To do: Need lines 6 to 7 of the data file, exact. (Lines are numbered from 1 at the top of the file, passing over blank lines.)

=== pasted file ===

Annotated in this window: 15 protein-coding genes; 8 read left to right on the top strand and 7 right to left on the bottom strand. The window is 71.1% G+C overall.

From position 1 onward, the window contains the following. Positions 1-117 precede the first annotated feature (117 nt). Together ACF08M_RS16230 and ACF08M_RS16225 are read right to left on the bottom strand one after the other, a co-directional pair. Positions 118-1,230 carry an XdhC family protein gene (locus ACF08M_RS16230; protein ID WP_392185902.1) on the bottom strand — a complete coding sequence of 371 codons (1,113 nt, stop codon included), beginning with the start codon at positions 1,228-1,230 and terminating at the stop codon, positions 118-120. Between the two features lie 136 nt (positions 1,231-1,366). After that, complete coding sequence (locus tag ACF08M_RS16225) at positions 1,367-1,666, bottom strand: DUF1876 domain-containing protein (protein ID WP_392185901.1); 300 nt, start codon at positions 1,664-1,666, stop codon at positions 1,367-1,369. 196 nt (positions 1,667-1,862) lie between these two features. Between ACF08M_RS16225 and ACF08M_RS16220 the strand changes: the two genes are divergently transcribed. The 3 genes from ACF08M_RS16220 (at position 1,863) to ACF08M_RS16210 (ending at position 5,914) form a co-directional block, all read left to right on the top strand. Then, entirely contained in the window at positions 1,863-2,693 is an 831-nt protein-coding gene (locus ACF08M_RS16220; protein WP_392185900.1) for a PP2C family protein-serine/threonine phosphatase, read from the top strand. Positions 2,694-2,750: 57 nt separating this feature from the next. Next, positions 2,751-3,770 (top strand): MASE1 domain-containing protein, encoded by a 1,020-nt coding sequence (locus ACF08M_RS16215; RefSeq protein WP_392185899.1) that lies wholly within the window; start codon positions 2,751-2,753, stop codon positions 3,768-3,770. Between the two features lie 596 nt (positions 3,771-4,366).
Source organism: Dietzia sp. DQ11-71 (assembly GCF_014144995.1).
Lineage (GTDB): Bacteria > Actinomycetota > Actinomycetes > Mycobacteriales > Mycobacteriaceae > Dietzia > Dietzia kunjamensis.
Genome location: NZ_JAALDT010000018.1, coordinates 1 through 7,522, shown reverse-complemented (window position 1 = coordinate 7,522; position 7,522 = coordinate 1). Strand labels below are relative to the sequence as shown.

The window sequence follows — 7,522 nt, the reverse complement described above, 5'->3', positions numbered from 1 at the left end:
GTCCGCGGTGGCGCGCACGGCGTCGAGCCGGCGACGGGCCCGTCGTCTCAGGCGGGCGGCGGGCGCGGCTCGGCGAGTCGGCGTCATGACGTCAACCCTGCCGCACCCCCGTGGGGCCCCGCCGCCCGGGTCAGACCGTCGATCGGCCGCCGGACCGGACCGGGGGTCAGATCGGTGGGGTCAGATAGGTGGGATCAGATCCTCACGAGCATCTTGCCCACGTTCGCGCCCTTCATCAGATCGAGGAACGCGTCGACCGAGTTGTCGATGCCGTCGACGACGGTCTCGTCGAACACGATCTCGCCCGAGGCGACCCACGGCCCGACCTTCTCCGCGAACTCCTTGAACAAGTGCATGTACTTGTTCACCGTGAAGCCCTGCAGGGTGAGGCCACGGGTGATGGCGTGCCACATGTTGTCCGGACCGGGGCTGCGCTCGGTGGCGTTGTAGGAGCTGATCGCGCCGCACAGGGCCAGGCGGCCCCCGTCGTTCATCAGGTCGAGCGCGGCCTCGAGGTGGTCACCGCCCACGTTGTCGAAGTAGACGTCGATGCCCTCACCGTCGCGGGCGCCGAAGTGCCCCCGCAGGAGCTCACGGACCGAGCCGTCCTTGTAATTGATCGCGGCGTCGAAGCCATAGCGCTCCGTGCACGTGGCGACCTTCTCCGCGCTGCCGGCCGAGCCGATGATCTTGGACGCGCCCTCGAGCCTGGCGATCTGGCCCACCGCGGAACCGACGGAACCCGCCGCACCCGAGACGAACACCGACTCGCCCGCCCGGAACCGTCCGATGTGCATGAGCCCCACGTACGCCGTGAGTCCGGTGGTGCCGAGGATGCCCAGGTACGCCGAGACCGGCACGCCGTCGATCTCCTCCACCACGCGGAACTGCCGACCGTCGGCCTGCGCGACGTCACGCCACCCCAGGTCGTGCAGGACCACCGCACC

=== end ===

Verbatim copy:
The window sequence follows — 7,522 nt, the reverse complement described above, 5'->3', positions numbered from 1 at the left end:
GTCCGCGGTGGCGCGCACGGCGTCGAGCCGGCGACGGGCCCGTCGTCTCAGGCGGGCGGCGGGCGCGGCTCGGCGAGTCGGCGTCATGACGTCAACCCTGCCGCACCCCCGTGGGGCCCCGCCGCCCGGGTCAGACCGTCGATCGGCCGCCGGACCGGACCGGGGGTCAGATCGGTGGGGTCAGATAGGTGGGATCAGATCCTCACGAGCATCTTGCCCACGTTCGCGCCCTTCATCAGATCGAGGAACGCGTCGACCGAGTTGTCGATGCCGTCGACGACGGTCTCGTCGAACACGATCTCGCCCGAGGCGACCCACGGCCCGACCTTCTCCGCGAACTCCTTGAACAAGTGCATGTACTTGTTCACCGTGAAGCCCTGCAGGGTGAGGCCACGGGTGATGGCGTGCCACATGTTGTCCGGACCGGGGCTGCGCTCGGTGGCGTTGTAGGAGCTGATCGCGCCGCACAGGGCCAGGCGGCCCCCGTCGTTCATCAGGTCGAGCGCGGCCTCGAGGTGGTCACCGCCCACGTTGTCGAAGTAGACGTCGATGCCCTCACCGTCGCGGGCGCCGAAGTGCCCCCGCAGGAGCTCACGGACCGAGCCGTCCTTGTAATTGATCGCGGCGTCGAAGCCATAGCGCTCCGTGCACGTGGCGACCTTCTCCGCGCTGCCGGCCGAGCCGATGATCTTGGACGCGCCCTCGAGCCTGGCGATCTGGCCCACCGCGGAACCGACGGAACCCGCCGCACCCGAGACGAACACCGACTCGCCCGCCCGGAACCGTCCGATGTGCATGAGCCCCACGTACGCCGTGAGTCCGGTGGTGCCGAGGATGCCCAGGTACGCCGAGACCGGCACGCCGTCGATCTCCTCCACCACGCGGAACTGCCGACCGTCGGCCTGCGCGACGTCACGCCACCCCAGGTCGTGCAGGACCACCGCACC